A wide range of buyers are becoming increasingly drawn to Old Master drawings due to their spontaneity, immediacy and decorative appeal, in addition to their academic significance.

Such drawings, often freely executed preparatory works for larger paintings, can sometimes provide a more palpable connection to an artist’s creative processes than the finished painted article.      

Works from the collection of Alan Barlow (1926-2005), offered in Cheffins’ forthcoming Fine Sale on March 20th, acutely demonstrate the varied appeal of Old Master studies on paper.

Alan Barlow was a theatre designer and director, teacher, painter and muralist.  The art he collected was similarly eclectic and often inspired his own designs.  Indeed, the sets for Barlow’s first production for the London Old Vic, She Stoops to Conquer (1949), drew on Thomas Rowlandson’s watercolours and its characterful costumes were likewise influenced by Rowlandson caricatures (see Lot 146).

He was also attracted to architectural subjects due to his passion for set design, subjects which often have a greater feeling of naturalism in drawn form.  A small 18th century ink study of Venice (Lot 138, pictured below), is animated by tiny figures, including a man relieving himself again a wall!  Such details give a strong sense of realism to the scene which was probably sketched on the spot.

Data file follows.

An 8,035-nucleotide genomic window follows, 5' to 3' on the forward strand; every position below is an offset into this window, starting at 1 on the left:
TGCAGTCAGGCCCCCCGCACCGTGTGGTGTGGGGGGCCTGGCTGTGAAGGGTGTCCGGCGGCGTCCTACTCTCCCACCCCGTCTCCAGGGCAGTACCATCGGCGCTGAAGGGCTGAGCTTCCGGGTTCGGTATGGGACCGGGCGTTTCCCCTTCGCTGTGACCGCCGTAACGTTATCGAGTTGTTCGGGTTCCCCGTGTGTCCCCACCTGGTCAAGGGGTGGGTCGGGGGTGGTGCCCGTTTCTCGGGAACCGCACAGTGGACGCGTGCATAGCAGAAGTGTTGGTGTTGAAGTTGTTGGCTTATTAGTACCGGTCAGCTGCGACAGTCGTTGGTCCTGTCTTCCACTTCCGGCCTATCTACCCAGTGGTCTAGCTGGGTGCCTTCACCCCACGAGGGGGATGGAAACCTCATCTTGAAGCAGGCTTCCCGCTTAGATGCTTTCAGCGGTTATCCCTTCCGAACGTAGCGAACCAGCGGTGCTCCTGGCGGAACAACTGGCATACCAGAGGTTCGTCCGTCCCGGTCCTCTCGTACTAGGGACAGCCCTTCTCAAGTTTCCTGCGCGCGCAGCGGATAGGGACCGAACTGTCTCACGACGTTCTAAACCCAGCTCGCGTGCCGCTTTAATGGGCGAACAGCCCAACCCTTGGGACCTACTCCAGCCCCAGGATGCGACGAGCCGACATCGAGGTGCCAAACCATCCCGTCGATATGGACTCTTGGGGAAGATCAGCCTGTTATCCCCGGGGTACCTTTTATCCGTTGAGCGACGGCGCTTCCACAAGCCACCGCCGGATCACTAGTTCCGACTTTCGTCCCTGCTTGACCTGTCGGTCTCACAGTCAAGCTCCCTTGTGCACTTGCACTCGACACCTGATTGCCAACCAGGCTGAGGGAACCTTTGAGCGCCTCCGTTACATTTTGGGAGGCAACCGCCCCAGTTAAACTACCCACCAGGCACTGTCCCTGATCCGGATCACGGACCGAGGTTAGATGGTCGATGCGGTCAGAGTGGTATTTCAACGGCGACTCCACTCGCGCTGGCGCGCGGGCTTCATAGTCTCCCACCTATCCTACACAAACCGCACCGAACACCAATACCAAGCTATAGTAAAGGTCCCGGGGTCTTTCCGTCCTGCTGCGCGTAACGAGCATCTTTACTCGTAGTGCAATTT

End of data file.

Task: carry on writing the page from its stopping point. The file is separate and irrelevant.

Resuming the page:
A street scene attributed to Francesco Zucchi (1692-1764)

Barlow was clearly drawn to works on paper for their theatrical sense of immediacy.  Two beautiful 18th century red chalk drawings depicting hands by Pompeo Batoni and Ottaviano Dandini (Lots 134 and 135) were likely executed from life which makes them feel both more direct and expressive.  Studies like these were often used by artists as preparatory models for their paintings. 

Indeed, a series of ink studies on a single sheet by George Romney (Lot 148, from another source), renowned for his dynamic draughtsmanship, is likely an exploration by the artist for a theme for painted composition – in this case possibly the figure of Serena, the heroine of a popular poem The Triumph of Temper by the artist’s biographer William Hayley. 

George Romney (1734-1802), Four studies of a seated and reclining woman

Another drawing by Romney, offered in Cheffins’ previous Fine Sale, soared above its estimate to sell for over £40,000 in December.  This was higher price than is often paid for many large paintings by the artist, highlighting that the sky is often the limit for works on paper in the present market.  Despite their name, Old Master drawings have a tangible freshness that appeals to the here and now.

To view all of the Lots mentioned in this article, please click here